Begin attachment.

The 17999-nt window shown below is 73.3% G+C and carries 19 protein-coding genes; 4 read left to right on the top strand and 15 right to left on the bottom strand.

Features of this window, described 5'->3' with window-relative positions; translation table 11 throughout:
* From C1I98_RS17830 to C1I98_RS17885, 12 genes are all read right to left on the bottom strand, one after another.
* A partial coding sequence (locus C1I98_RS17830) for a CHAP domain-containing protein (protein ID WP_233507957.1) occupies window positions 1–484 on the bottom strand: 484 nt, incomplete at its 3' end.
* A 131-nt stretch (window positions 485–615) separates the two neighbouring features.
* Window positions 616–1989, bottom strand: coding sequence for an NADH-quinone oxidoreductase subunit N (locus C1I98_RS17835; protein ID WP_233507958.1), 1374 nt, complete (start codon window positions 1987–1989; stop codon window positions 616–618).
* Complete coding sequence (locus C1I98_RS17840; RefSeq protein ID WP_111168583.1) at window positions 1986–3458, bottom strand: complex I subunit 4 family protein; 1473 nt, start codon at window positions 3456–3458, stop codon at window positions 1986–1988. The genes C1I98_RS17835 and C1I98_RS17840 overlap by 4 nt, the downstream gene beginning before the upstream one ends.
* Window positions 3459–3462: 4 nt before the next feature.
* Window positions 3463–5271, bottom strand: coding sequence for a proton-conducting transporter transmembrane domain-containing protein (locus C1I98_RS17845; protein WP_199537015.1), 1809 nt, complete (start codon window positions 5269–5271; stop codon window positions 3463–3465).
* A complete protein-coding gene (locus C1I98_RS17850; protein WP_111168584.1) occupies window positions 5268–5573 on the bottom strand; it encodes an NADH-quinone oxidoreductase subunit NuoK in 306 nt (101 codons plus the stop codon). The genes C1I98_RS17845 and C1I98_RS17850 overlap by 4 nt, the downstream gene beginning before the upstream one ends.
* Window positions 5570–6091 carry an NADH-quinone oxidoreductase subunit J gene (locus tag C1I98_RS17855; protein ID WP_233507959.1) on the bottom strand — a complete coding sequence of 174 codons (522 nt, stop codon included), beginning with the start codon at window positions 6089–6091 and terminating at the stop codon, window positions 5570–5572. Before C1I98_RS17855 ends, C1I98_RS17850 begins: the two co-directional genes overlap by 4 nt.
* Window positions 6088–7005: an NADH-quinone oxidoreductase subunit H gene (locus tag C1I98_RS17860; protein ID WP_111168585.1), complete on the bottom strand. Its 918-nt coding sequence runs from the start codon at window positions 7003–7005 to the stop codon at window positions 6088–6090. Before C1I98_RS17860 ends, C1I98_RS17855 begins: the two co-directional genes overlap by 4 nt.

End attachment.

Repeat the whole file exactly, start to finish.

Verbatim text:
The 17999-nt window shown below is 73.3% G+C and carries 19 protein-coding genes; 4 read left to right on the top strand and 15 right to left on the bottom strand.

Features of this window, described 5'->3' with window-relative positions; translation table 11 throughout:
* From C1I98_RS17830 to C1I98_RS17885, 12 genes are all read right to left on the bottom strand, one after another.
* A partial coding sequence (locus C1I98_RS17830) for a CHAP domain-containing protein (protein ID WP_233507957.1) occupies window positions 1–484 on the bottom strand: 484 nt, incomplete at its 3' end.
* A 131-nt stretch (window positions 485–615) separates the two neighbouring features.
* Window positions 616–1989, bottom strand: coding sequence for an NADH-quinone oxidoreductase subunit N (locus C1I98_RS17835; protein ID WP_233507958.1), 1374 nt, complete (start codon window positions 1987–1989; stop codon window positions 616–618).
* Complete coding sequence (locus C1I98_RS17840; RefSeq protein ID WP_111168583.1) at window positions 1986–3458, bottom strand: complex I subunit 4 family protein; 1473 nt, start codon at window positions 3456–3458, stop codon at window positions 1986–1988. The genes C1I98_RS17835 and C1I98_RS17840 overlap by 4 nt, the downstream gene beginning before the upstream one ends.
* Window positions 3459–3462: 4 nt before the next feature.
* Window positions 3463–5271, bottom strand: coding sequence for a proton-conducting transporter transmembrane domain-containing protein (locus C1I98_RS17845; protein WP_199537015.1), 1809 nt, complete (start codon window positions 5269–5271; stop codon window positions 3463–3465).
* A complete protein-coding gene (locus C1I98_RS17850; protein WP_111168584.1) occupies window positions 5268–5573 on the bottom strand; it encodes an NADH-quinone oxidoreductase subunit NuoK in 306 nt (101 codons plus the stop codon). The genes C1I98_RS17845 and C1I98_RS17850 overlap by 4 nt, the downstream gene beginning before the upstream one ends.
* Window positions 5570–6091 carry an NADH-quinone oxidoreductase subunit J gene (locus tag C1I98_RS17855; protein ID WP_233507959.1) on the bottom strand — a complete coding sequence of 174 codons (522 nt, stop codon included), beginning with the start codon at window positions 6089–6091 and terminating at the stop codon, window positions 5570–5572. Before C1I98_RS17855 ends, C1I98_RS17850 begins: the two co-directional genes overlap by 4 nt.
* Window positions 6088–7005: an NADH-quinone oxidoreductase subunit H gene (locus tag C1I98_RS17860; protein ID WP_111168585.1), complete on the bottom strand. Its 918-nt coding sequence runs from the start codon at window positions 7003–7005 to the stop codon at window positions 6088–6090. Before C1I98_RS17860 ends, C1I98_RS17855 begins: the two co-directional genes overlap by 4 nt.